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This article was originally published on the National Science Foundation’s Science Matters blog.
This field trip has gone horribly wrong.
A school bus full of third graders sits stranded, submerged in a dense, sticky substance with no way to escape. Then someone comes up with an idea. They add baking soda to a vial of vinegar and top it with a balloon. The mixing of the two substances causes an immediate chemical reaction that produces carbon dioxide, inflating the balloon and lifting them to safety. Ms. Frizzle’s students have once again used science to get them out of a jam — this time in the form of a cake.
Twenty years ago, 4-year-old Alex Peterson was on the edge of her seat watching Ms. Frizzle and her class escape from being baked inside a cake on the “Ready, Set, Dough” episode of “The Magic School Bus.”
“I loved baking when I was a kid. Watching those air bubbles form, it just clicked for me that chemistry is what makes cakes, and I realized that this is what I wanted to do,” says Peterson, now a doctoral student in biochemistry at the University of Maryland. “I have a very vivid memory from third grade of looking at the schedule and counting down the time to science class because I just couldn’t wait to do science in ‘real life.'”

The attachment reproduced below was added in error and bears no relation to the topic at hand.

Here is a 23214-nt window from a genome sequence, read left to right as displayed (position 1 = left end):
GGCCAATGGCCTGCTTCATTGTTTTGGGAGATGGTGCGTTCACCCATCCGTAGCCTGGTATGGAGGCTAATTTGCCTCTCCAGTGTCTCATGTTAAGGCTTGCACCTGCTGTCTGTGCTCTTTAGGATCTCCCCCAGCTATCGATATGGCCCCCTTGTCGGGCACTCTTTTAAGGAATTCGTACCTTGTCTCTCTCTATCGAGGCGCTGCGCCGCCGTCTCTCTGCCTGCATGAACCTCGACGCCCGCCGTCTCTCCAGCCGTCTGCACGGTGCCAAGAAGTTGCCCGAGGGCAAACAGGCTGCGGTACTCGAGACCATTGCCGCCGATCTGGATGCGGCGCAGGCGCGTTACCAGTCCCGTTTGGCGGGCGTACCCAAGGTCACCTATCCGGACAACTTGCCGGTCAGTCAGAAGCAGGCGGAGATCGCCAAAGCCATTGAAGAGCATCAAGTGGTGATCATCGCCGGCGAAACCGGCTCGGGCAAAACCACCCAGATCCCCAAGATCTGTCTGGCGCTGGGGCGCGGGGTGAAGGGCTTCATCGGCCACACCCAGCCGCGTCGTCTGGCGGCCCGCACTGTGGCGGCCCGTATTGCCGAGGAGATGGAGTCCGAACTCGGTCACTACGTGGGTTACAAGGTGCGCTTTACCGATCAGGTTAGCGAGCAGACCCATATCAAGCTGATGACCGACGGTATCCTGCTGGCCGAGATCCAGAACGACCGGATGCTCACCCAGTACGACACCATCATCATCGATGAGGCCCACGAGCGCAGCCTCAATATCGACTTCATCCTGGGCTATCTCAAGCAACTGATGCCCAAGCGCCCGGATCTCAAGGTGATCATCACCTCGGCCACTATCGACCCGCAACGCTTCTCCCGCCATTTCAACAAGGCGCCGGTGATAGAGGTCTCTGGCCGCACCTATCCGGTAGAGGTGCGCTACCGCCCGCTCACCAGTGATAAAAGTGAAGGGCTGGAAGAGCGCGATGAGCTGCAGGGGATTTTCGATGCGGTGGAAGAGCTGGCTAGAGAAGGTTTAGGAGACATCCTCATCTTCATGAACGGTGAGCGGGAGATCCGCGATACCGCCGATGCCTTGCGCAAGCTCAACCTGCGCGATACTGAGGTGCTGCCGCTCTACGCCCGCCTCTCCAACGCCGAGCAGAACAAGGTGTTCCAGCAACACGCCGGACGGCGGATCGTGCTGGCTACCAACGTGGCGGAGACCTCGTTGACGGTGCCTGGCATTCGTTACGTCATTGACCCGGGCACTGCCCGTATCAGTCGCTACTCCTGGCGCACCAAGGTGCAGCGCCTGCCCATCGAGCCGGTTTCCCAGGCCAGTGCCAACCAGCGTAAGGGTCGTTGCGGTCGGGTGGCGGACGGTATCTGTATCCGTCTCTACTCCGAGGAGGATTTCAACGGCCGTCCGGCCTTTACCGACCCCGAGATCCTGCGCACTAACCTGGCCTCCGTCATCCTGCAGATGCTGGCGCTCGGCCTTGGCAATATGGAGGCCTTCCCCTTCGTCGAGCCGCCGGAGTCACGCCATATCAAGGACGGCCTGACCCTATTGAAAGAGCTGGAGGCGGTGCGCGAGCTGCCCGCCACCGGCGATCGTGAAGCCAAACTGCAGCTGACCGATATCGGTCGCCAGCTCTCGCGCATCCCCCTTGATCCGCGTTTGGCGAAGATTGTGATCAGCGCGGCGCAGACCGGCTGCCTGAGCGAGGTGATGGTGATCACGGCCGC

In her university lab, Peterson studies the enzymes that form biofilm, a slimy buildup of microorganisms that can grow on all types of surfaces, from teeth and buildings to pacemakers and ponds. She’s looking for a way to effectively break down the notoriously impenetrable substance, which can make it hard for medications to reach the infections they need to treat. Finding a way to reduce biofilms could make treatments more effective. When asked about the effect “The Magic School Bus” had on her current career path in science, Peterson says, “It’s absolutely why I’m a chemist.”
Twenty-five years ago, Scholastic’s “The Magic School Bus” veered off the written page and into our television sets, bringing with it a credo that emphasized taking chances, making mistakes and getting messy. Support from the National Science Foundation helped bring the celebrated book series to the airwaves and to young viewers like Peterson, sitting frog-legged on living room floors across the country.
Sandy Welch was the director of education at PBS when the network picked up “The Magic School Bus” as part of its portfolio of children’s programming.
“We were excited because it was the first fully animated science show,” Welch says. “I was excited to see a teacher featured, and not just any teacher — [Ms. Frizzle] was a delight!”
Welch says Ms. Frizzle helped inspire teachers to use the programming in their classrooms.
Today, Welch is part of a division in NSF’s education directorate dedicated to providing funding for children’s media programs that focus on STEM education. It supports the agency’s multi-decade effort to boost science learning beyond the classroom, where research has shown most learning takes place.